An Introduction to Gravity

Gravity Physics

If you’ve ever sat underneath an apple tree and wondered why an apple fell down to the ground, instead of moving in any other direction, you would have had a similar experience that Isaac Newton had – more than 250 years ago. Gravity is a natural phenomenon which exhibits a force that allows matter to be attracted to other matter, enabling (for instance) an apple to fall to the ground. This might seem insignificant, but gravity is responsible for the current state of complexity of the universe. It caused the formation of planets and star systems, also resulting in the capacity for these to orbit. Gravity is also responsible for giving us weight on Earth – without it we wouldn’t be able to stand, walk, jump or run.

The famous astronomer, Galileo Galilei, first acted upon his observation of gravity. He developed a few of the first theories and equations of falling bodies. However, Isaac Newton took his research a step further, along with that of Johannes Kepler, to formulate the first general equation for the force of gravity. The equation states that the force of gravity is proportional to the mass of one object multiplied by the mass of another object, divided by the squared distance from their centers.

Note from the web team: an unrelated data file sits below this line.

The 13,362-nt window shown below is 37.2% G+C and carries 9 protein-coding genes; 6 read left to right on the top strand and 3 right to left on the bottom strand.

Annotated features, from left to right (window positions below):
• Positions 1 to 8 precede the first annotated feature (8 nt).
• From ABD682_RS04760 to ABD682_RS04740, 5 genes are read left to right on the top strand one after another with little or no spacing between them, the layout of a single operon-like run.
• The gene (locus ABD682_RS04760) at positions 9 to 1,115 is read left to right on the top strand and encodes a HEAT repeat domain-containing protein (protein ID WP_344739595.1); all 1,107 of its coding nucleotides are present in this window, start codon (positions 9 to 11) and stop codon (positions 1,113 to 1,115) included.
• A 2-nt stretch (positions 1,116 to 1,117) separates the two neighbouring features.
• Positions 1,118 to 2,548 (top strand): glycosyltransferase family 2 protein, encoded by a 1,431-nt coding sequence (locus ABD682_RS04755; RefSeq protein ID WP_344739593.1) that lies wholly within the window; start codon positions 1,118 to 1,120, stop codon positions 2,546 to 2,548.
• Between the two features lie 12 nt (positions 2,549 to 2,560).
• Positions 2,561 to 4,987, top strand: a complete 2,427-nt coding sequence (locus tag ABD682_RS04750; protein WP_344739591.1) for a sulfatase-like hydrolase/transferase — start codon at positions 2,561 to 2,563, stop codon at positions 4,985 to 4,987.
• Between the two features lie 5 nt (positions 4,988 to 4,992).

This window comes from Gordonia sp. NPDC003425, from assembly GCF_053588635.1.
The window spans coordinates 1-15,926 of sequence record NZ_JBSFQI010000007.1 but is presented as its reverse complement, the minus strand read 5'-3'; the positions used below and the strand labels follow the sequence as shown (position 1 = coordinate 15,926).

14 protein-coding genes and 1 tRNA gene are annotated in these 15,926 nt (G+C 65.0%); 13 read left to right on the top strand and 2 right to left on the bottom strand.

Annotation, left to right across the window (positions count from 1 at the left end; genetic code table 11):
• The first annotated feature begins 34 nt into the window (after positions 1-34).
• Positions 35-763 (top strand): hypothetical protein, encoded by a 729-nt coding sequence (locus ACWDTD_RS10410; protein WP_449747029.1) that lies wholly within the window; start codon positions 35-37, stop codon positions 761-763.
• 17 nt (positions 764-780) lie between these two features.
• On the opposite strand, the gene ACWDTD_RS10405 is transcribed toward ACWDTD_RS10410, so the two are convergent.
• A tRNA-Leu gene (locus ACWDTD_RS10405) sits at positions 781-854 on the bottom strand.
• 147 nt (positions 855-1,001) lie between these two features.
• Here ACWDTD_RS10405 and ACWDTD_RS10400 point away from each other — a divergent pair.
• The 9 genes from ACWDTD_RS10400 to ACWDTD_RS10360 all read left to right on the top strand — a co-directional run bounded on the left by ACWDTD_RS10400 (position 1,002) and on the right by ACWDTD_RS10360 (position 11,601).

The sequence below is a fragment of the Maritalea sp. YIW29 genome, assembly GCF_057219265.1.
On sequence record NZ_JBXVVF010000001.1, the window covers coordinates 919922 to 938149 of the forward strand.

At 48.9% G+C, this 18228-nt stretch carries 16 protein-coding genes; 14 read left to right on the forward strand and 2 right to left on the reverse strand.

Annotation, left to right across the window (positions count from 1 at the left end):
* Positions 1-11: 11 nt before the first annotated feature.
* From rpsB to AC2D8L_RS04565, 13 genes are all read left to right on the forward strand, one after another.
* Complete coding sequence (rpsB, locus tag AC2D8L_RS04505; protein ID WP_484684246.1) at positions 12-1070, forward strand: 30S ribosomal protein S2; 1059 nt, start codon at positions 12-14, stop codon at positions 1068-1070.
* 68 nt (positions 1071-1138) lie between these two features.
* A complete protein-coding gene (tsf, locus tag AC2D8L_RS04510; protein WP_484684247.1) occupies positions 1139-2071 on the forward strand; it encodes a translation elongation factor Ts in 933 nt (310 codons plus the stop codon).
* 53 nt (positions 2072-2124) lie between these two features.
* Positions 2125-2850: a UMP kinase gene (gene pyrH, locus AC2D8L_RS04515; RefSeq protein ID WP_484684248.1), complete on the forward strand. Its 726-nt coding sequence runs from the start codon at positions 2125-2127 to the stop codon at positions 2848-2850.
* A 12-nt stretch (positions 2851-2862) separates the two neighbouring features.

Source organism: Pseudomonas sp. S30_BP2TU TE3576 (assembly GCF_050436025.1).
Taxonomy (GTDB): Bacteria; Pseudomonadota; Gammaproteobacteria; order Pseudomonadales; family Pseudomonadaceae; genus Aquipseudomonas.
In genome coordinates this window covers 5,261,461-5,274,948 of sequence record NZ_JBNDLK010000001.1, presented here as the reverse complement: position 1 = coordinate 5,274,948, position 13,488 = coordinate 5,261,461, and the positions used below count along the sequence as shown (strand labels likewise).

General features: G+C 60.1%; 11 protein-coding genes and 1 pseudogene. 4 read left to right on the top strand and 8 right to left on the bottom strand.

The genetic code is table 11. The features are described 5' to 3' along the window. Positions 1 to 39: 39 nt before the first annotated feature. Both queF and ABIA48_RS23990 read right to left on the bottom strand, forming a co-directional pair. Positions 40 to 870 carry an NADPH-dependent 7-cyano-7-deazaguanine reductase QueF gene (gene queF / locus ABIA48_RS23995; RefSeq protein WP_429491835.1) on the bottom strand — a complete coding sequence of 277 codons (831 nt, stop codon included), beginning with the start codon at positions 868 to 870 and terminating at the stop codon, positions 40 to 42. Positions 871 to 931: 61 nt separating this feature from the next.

The next major addition to theories on gravity was made by Albert Einstein. His theory of “general relativity” described the effects of gravity as a result of curves in space-time, rather than force. He went on to propose that space-time is curved by matter, meaning free-falling objects would move along straight paths (known as geodesics) in curved space-time.

Gravity was also introduced into the field of quantum physics. This has caused the rise of theories stating that the attraction of matter is due to virtual particles called gravitons. However, these particles are yet to be observed. “Gravitational waves” have also been proposed, explaining how waves are formed when objects are accelerated by external forces.

Earth, along with every other planet in the universe, has its own gravitational field. The force of this gravitational field is explained by Newton’s equation for the universal force of gravity. However, the acceleration of free-falling objects within this gravitational field differs, which is dependent on many factors, such as the degree of elevation. It is generally accepted that the standard acceleration due to gravity on Earth (g) is approximately 9.8 m/s2, a value we often use during our physics tuition classes, especially for the topic of Mechanics.